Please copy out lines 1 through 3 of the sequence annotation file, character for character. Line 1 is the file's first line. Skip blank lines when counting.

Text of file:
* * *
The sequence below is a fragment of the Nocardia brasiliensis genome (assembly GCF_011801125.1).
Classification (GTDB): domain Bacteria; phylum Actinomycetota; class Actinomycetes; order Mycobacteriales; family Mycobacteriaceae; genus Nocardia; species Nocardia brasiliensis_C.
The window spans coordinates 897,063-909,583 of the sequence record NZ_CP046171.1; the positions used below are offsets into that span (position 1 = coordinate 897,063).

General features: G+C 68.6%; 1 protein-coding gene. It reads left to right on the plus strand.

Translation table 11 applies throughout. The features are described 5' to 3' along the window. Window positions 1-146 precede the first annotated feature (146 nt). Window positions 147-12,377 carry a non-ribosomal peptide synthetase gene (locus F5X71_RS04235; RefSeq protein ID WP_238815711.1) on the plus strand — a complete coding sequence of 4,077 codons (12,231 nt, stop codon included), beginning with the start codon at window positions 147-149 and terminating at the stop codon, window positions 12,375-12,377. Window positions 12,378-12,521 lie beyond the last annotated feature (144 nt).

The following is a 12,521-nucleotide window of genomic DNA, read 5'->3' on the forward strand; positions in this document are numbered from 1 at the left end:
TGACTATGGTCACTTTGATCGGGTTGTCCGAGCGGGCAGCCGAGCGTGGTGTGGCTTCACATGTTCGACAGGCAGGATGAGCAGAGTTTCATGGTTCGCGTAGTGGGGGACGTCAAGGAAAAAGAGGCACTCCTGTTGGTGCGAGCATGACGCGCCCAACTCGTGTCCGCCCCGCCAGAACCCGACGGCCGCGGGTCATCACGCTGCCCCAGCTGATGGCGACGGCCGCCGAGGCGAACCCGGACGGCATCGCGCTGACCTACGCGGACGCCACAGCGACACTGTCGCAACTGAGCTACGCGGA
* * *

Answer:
The sequence below is a fragment of the Nocardia brasiliensis genome (assembly GCF_011801125.1).
Classification (GTDB): domain Bacteria; phylum Actinomycetota; class Actinomycetes; order Mycobacteriales; family Mycobacteriaceae; genus Nocardia; species Nocardia brasiliensis_C.
The window spans coordinates 897,063-909,583 of the sequence record NZ_CP046171.1; the positions used below are offsets into that span (position 1 = coordinate 897,063).